Don’t SaaS me! – What exactly is Software-as-a-Service?

August 15, 2017
Brandon S. Harter

In an era of ever expanding uses for our smart devices, we know that we rely to some extent upon cloud based services. (I almost said smartphones until I responded to a text on my Huawei Watch while typing that sentence). These come in many flavors such as software-as-a-service (SaaS or “sass”) platforms like Office 365 or Gmail or infrastructure-as-a-service (IaaS or “I don’t have any idea how to pronounce this so I call it i-a-a-s”) platforms like Amazon Web Services. But explaining the differences between these tools can be tough.

I recently ran across an article posted back in 2014 by Albert Barron, a senior software client architect at IBM who analogized these cloud offerings to pizza. This example was too delicious to pass up.

Traditional software licenses, such as Windows or Microsoft Offices, are a traditional on-premises solution. This is comparable to making a pizza from scratch at home. Your equipment, your ingredients, your labor.

At the other end of the spectrum are SaaS licenses, like Office 365. These tools do not require you to own an oven or know how to make the pizza. Just log into your web browser and enjoy the delicious pizza. Wait… I may be crossing my analogy with reality. (I really must stop writing about pizza at lunchtime). SaaS solutions take the pressure off the user to set up the system correctly. While the reliability of the SaaS vendor is critical, these solutions relieve you of the burden of maintaining a sophisticated IT infrastructure.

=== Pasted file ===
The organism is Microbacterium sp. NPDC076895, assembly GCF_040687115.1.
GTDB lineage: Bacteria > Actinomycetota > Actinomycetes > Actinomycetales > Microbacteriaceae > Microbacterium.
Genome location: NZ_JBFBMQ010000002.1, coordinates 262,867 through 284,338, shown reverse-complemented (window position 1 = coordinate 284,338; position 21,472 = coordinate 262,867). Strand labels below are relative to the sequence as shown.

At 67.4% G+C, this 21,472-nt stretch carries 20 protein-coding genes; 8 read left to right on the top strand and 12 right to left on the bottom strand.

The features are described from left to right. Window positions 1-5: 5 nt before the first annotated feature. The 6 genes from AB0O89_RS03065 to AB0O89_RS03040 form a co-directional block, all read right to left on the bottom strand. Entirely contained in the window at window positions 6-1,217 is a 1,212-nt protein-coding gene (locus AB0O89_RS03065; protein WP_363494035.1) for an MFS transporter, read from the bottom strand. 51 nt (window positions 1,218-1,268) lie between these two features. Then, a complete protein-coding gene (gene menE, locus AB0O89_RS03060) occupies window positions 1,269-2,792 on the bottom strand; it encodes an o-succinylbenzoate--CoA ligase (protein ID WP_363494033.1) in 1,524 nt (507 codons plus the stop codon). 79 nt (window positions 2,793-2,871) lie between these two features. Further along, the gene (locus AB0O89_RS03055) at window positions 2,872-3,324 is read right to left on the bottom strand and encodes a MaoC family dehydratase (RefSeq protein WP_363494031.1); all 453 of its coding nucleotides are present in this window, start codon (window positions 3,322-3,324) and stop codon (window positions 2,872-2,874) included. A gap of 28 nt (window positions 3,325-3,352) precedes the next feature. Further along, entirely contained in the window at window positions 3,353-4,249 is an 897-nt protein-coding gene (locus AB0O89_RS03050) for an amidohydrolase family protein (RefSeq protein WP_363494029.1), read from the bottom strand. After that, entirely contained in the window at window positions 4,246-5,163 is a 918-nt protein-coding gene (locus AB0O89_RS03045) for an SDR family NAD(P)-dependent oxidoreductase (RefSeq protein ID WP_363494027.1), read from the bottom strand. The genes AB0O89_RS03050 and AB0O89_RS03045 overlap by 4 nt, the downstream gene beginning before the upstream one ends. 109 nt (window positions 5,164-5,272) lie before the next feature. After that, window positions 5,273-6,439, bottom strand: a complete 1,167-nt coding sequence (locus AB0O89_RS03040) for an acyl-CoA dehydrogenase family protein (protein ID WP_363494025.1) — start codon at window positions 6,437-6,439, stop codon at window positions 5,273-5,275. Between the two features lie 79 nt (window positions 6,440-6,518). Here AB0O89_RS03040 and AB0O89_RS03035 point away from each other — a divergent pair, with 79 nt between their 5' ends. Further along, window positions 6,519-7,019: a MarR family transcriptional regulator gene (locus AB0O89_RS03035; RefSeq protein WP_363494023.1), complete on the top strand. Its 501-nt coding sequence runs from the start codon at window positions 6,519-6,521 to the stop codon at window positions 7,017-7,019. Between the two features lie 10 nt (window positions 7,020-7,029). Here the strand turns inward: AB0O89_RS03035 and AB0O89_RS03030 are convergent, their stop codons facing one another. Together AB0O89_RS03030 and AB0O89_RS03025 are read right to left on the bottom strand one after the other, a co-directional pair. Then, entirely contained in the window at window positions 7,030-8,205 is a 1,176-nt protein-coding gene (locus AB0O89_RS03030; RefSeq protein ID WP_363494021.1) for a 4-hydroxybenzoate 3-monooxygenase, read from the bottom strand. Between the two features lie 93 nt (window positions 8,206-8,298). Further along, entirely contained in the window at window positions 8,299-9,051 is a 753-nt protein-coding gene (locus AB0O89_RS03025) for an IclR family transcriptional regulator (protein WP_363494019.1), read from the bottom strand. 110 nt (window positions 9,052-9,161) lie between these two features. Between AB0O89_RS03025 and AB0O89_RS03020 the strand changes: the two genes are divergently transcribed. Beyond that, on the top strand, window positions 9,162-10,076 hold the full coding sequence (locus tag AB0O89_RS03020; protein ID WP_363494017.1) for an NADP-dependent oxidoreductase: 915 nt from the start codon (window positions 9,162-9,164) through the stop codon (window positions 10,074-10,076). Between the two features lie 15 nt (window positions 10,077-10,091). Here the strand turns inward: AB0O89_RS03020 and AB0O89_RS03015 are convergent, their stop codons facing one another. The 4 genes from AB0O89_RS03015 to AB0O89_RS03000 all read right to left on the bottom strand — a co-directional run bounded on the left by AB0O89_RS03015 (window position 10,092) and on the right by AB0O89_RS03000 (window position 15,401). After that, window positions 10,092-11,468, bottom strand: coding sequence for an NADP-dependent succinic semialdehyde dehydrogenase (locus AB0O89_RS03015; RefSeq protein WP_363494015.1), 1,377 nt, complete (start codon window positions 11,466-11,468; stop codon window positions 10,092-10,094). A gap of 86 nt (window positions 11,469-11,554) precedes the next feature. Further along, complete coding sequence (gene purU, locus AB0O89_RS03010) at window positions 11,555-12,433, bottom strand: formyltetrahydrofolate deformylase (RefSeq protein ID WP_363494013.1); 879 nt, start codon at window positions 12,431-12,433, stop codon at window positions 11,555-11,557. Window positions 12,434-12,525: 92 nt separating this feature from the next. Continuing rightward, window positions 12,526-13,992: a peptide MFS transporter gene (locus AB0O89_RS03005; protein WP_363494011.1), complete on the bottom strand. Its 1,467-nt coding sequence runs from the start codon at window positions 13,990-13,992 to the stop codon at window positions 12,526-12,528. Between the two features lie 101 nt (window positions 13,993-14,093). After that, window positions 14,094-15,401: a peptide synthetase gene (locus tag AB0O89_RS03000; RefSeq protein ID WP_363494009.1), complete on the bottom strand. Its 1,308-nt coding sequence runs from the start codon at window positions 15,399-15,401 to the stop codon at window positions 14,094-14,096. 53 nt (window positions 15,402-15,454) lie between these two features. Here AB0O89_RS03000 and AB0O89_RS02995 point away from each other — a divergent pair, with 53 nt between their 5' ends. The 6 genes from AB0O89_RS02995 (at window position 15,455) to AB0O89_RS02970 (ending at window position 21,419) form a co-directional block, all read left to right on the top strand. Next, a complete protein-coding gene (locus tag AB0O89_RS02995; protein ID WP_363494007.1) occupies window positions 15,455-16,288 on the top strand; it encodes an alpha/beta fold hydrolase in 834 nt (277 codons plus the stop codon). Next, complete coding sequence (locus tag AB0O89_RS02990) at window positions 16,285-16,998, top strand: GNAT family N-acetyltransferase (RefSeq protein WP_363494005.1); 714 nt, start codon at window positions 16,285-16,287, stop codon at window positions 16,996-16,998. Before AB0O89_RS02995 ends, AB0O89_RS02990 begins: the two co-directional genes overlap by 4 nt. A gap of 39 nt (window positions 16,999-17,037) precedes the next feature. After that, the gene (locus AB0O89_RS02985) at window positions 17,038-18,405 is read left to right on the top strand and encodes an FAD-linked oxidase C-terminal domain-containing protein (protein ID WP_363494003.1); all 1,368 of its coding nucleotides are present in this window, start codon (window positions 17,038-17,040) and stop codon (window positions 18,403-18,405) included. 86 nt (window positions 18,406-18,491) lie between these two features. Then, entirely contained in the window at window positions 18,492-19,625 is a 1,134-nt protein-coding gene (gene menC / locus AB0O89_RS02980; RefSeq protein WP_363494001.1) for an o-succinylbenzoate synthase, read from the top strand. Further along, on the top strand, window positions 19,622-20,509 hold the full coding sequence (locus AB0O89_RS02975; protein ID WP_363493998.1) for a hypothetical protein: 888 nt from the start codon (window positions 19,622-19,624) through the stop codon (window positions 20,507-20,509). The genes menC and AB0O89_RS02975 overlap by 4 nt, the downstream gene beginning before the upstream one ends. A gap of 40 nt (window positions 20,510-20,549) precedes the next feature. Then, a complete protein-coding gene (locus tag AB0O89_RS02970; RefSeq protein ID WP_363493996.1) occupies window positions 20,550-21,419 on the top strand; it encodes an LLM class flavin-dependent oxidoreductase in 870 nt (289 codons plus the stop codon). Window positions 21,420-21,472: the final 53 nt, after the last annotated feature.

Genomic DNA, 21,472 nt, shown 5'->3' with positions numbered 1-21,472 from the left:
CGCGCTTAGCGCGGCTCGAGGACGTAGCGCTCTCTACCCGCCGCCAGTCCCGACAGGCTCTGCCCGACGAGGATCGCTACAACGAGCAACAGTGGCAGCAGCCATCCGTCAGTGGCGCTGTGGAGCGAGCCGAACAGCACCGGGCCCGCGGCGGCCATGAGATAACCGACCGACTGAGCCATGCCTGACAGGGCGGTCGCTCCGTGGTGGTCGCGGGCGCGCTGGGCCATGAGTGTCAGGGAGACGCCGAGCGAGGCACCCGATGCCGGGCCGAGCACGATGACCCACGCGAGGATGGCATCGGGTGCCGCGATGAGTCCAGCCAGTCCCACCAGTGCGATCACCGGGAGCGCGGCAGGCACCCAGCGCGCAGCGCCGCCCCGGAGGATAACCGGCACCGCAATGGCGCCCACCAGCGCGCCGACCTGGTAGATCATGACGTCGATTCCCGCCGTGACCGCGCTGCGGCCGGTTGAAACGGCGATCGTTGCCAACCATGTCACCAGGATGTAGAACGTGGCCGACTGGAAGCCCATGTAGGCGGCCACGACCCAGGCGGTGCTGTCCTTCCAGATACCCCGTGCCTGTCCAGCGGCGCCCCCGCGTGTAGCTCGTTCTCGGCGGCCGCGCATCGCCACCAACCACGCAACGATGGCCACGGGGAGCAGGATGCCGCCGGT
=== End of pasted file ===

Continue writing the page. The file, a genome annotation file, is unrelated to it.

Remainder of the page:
In between are platform-as-a-service (PaaS) and IaaS offerings that incrementally increase what the software provider brings to the table and decreases what you must manage on your own.

Which type is best for you? That depends on your company, the required infrastructure, and the strength of the vendors. Most companies, including our firm, uses a combination of these solutions. Considering signing a SaaS, IaaS, or PaaS agreement? Or planning to license your company’s software through one of these solutions? Give one of the attorneys in our technology law practice group a call for guidance on the things to watch out for!

Brandon Harter is an attorney and technology guru at Russell, Krafft & Gruber, LLP, in Lancaster, Pennsylvania. He received his law degree from William & Mary Law School and advises clients on issues of Business LawCivil Litigation & Dispute ResolutionMunicipal Law, and Information Technology & Internet Law.